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ECI's Howard on networking vendor's social media, online initiatives

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Global networking equipment provider ECI Telecom is big (in 2007 it merged with Swarth Group in a deal valued at $1.2 billion), but not as big as some of its competitors—which include Alcatel-Lucent, Cisco Systems and Ericsson. Marketing is one of the only ways ECI can differentiate itself from these “giants,” CMO Laura Howard said. “ITM” recently spoke to Howard about the company's evolving interactive marketing strategy.

ITM: What's the biggest challenge you've faced over the past year?

Howard: Although we're a really big company, we compete against giants. We compete against $20 billion-to-$30 billion companies. So in our market, we position ourselves as the smaller, more agile company. As part of this, we offer a fairly broad product line, and our sales culture is very entrepreneurial and opportunistic. Salespeople don't have a clearly defined sales methodology that they can use over and over again; and the people they are selling to are not just traditional service providers. [They may be] utilities that want to use extra network bandwidth to become retail communication providers, Internet retailers like Amazon … moving into cloud computing or Google, now owning their own network.

There are no two networks that are designed, implemented and provisioned the same way. From a marketing perspective, it creates an unmanageable number of problems to go out there and try and solve.

ITM: Do you have a specific goal you're trying to meet?

Howard: Our challenge is to segment and target core marketing messages that elicit a response that sales can respond to anywhere in the buying cycle. Whether we're trying to educate the customers to [go with a different technology implementation than they already have] or we're [educating them about something that they are asking about], we have so much to say.

ITM: What marketing tactics are you using right now?

Howard: We're definitely tapping video. We've done a hard push into video because you can say much more in video—especially in an industry where it's a very dry topic to talk about. But we're limited in how much we can do with real interactive marketing, Web 2.0 techniques, because our target audience—the technical people in the operations side or the network engineering side—don't want an interactive dialog. What they want is one-to-one high touch but [without] real-time engagement.

Still, for all of our high-moving products—and we determine those by looking at business analytics and Web and partner portal analytics, seeing what white papers and products are most accessed—we translate them into video. We've posted [these videos] to our Web site, [and] we've formed strategic relationships with the popular news aggregators where our customers go daily. We're aligning our videos with the topics that they are reading.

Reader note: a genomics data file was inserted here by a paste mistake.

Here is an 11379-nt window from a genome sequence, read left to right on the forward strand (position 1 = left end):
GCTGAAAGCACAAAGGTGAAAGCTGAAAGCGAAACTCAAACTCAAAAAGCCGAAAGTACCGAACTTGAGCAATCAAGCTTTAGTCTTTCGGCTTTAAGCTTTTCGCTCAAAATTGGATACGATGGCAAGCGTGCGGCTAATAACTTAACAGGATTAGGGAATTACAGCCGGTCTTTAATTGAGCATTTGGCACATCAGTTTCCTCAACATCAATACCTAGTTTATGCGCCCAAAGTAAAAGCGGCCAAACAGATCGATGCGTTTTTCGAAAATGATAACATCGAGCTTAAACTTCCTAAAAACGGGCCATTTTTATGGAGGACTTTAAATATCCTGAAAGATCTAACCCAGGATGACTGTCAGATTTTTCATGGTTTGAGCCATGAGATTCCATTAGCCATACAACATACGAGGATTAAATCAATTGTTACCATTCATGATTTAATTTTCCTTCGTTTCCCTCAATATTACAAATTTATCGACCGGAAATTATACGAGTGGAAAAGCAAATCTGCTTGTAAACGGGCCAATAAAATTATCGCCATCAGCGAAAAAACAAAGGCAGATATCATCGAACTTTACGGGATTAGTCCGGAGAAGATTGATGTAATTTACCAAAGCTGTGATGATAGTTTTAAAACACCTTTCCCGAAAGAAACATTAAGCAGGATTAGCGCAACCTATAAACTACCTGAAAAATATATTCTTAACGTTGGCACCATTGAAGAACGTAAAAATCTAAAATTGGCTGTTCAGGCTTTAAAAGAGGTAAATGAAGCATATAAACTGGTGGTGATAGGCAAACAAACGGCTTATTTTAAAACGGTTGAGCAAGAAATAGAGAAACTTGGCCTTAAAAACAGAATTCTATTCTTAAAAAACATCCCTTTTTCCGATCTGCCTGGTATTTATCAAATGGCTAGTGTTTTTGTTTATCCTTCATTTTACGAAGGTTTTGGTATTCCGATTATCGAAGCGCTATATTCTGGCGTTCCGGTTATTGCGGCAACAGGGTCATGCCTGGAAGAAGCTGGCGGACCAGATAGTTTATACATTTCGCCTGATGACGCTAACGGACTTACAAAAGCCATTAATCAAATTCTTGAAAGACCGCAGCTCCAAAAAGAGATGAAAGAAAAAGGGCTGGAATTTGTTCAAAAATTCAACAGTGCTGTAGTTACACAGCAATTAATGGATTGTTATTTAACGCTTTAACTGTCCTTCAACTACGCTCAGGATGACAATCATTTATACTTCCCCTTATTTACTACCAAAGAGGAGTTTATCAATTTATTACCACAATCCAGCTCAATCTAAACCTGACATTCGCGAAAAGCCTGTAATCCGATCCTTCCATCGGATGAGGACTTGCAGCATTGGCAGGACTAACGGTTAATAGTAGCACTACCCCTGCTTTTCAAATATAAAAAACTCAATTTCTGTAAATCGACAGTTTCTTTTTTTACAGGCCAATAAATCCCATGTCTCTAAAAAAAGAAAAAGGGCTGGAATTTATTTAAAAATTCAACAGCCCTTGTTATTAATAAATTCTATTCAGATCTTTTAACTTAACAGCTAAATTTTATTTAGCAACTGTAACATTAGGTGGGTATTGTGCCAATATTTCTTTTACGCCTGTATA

ITM: Are the videos part of a banner strategy?

Howard: No, actually, we've had a really tough time with banner blindness and banner advertising. In 2009, when I had a 30% cut in my marketing budget, I stopped all banner advertising. Instead of doing banner advertising on these popular news sites, we've paid for sponsorships to do webinars, live content, white paper or video posting aligned with what the customer is reading. When a customers goes to OpticalNetworkDaily.com, he's blind to the banner staring in his face. But if he wants to know what's going on in the optical world, we make sure on the sidebar all our white papers and video is there. It's directing the content to the topic rather than random placement.

ITM: What kind of results are you seeing?

Howard: Since we're still in the process of changing our analytics—and we recently implemented a marketing automation tool—we don't have all the results. My gut instinct tells me we are hitting the audience better because we have more salespeople requesting more of this type of activity. I should know better by Q1 2010 which placements and topics are garnering the best results. All of our e-mail campaigns go through [our marketing automation software, and] all the landing pages [are tracked] through it, so we can create a digital profile for all our customers and channel partners.

Marketing automation has also changed the way we're organizing our marketing internally. Instead of having six program managers—one focused on China, one focused on Africa—now we're focusing on specific problems and topics. Now … I'm focusing on bandwidth optimization, for instance. I'm adapting campaigns by region but with a centralized approach.

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